Jennifer Egan, A Visit from the Goon Squad

Benjamin Franklin
“Keep your eyes wide open before marriage, half shut afterwards.”
Benjamin Franklin

Khaled Hosseini
“‎I know you're still young but I want you to understand and learn this now. Marriage can wait, education cannot. You're a very very bright girl. Truly you are. You can be anything you want Laila. I know this about you. And I also know that when this war is over Afghanistan is going to need you as much as its men maybe even more. Because a society has no chance of success if its women are uneducated Laila. No chance.”
Khaled Hosseini, A Thousand Splendid Suns

Jarod Kintz
“Don’t be jealous if I spend 50% of my time with you, and 50% of my time with others, because you get 100% of 50%, while all the others have to share that other 50%.” This is the speech I’ve prepared to tell my wife in the future, when I’m spending a majority minus one percent of my time with my clones.”
Jarod Kintz, This Book Has No Title

Alessandra Torre
“The true measure of a man is how he treats you when others are not looking.”
Alessandra Torre

Rosamunde Pilcher
“Marriage isn't a love affair. It isn't even a honeymoon. It's a job. A long hard job, at which both partners have to work, harder than they've worked at anything in their lives before. If it's a good marriage, it changes, it evolves, but it does on getting better. I've seen it with my own mother and father. But a bad marriage can dissolve in a welter of resentment and acrimony. I've seen that, too, in my own miserable and disastrous attempt at making another person happy. And it's never one person's fault. It's the sum total of a thousand little irritations, disagreements, idiotic details that in a sound alliance would simply be disregarded, or forgotten in the healing act of making love. Divorce isn't a cure, it's a surgical operation, even if there are no children to consider.”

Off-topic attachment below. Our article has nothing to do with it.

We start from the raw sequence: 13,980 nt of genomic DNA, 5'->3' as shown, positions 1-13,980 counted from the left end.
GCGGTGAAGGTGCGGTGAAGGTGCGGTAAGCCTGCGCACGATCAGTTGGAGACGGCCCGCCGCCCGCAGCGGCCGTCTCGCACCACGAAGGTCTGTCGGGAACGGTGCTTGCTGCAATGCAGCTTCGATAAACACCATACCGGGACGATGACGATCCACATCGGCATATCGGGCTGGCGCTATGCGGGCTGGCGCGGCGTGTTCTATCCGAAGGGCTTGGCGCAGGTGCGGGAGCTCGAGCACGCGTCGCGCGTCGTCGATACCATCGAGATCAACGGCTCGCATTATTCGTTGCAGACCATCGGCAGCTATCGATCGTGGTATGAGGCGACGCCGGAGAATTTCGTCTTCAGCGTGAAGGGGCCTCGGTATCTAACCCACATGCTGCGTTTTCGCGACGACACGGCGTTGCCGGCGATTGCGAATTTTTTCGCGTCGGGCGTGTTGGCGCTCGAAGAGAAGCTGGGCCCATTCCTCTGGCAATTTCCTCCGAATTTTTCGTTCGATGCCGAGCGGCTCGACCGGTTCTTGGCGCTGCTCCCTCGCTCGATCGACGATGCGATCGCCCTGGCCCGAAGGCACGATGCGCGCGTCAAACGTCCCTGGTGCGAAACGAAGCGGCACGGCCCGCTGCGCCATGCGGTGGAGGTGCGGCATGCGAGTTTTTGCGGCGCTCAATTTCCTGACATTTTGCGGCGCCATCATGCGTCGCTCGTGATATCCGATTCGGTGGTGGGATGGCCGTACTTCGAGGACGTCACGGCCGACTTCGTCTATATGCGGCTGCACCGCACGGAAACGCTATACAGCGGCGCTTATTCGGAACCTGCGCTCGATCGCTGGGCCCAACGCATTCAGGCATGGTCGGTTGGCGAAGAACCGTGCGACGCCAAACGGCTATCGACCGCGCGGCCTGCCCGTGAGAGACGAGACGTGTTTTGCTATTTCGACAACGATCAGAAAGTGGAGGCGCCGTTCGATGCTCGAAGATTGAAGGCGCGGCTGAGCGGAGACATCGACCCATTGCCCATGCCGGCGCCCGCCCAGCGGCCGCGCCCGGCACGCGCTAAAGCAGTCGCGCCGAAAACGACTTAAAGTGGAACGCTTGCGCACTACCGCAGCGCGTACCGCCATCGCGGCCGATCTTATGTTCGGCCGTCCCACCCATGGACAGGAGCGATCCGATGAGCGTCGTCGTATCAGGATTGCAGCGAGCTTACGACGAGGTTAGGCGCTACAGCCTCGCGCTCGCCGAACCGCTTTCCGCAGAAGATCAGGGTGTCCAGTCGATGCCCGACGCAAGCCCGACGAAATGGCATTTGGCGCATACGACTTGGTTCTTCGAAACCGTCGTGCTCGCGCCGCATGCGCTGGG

Rosamunde Pilcher, Wild Mountain Thyme

Suzanne Finnamore
“A heart can stop beating for a while, one can still live.”
Suzanne Finnamore, Split: A Memoir of Divorce

Suzanne Finnamore
“I used to loathe ambivalence; now I adore it. Ambivalence is my new best friend.”
Suzanne Finnamore, Split: A Memoir of Divorce

Suzanne Finnamore
“Delusion detests focus and romance provides the veil.”
Suzanne Finnamore, Split: A Memoir of Divorce

Shannon L. Alder
“If he can't handle you at your worst then he does not deserve you at your best. Real love means seeing beyond the words spoken out of pain, and instead seeing a person's soul.”
Shannon L. Alder, 300 Questions LDS Couples Should Ask Before Marriage

Elizabeth Peters